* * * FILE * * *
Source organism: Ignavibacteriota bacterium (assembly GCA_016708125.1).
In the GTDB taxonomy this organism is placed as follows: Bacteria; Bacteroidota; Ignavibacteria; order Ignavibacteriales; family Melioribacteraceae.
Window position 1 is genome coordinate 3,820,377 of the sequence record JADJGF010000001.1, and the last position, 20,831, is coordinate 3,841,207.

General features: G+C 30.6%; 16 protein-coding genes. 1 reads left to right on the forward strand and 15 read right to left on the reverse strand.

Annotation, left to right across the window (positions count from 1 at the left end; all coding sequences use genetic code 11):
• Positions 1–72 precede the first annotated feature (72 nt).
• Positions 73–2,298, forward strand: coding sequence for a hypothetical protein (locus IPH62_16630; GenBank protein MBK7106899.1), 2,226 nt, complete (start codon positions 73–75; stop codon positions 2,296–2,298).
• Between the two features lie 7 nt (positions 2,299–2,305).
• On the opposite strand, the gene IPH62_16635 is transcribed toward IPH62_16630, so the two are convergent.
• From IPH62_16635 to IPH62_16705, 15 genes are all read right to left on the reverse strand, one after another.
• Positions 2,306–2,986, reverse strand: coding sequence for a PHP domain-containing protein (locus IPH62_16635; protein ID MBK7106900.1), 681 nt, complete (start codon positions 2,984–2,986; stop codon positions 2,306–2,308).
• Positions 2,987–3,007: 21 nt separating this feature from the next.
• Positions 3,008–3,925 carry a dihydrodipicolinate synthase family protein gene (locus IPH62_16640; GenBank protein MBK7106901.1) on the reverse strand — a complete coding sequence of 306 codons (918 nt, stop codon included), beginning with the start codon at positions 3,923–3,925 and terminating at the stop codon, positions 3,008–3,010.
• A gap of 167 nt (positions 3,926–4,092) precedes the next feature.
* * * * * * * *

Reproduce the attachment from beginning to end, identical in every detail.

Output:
Source organism: Ignavibacteriota bacterium (assembly GCA_016708125.1).
In the GTDB taxonomy this organism is placed as follows: Bacteria; Bacteroidota; Ignavibacteria; order Ignavibacteriales; family Melioribacteraceae.
Window position 1 is genome coordinate 3,820,377 of the sequence record JADJGF010000001.1, and the last position, 20,831, is coordinate 3,841,207.

General features: G+C 30.6%; 16 protein-coding genes. 1 reads left to right on the forward strand and 15 read right to left on the reverse strand.

Annotation, left to right across the window (positions count from 1 at the left end; all coding sequences use genetic code 11):
• Positions 1–72 precede the first annotated feature (72 nt).
• Positions 73–2,298, forward strand: coding sequence for a hypothetical protein (locus IPH62_16630; GenBank protein MBK7106899.1), 2,226 nt, complete (start codon positions 73–75; stop codon positions 2,296–2,298).
• Between the two features lie 7 nt (positions 2,299–2,305).
• On the opposite strand, the gene IPH62_16635 is transcribed toward IPH62_16630, so the two are convergent.
• From IPH62_16635 to IPH62_16705, 15 genes are all read right to left on the reverse strand, one after another.
• Positions 2,306–2,986, reverse strand: coding sequence for a PHP domain-containing protein (locus IPH62_16635; protein ID MBK7106900.1), 681 nt, complete (start codon positions 2,984–2,986; stop codon positions 2,306–2,308).
• Positions 2,987–3,007: 21 nt separating this feature from the next.
• Positions 3,008–3,925 carry a dihydrodipicolinate synthase family protein gene (locus IPH62_16640; GenBank protein MBK7106901.1) on the reverse strand — a complete coding sequence of 306 codons (918 nt, stop codon included), beginning with the start codon at positions 3,923–3,925 and terminating at the stop codon, positions 3,008–3,010.
• A gap of 167 nt (positions 3,926–4,092) precedes the next feature.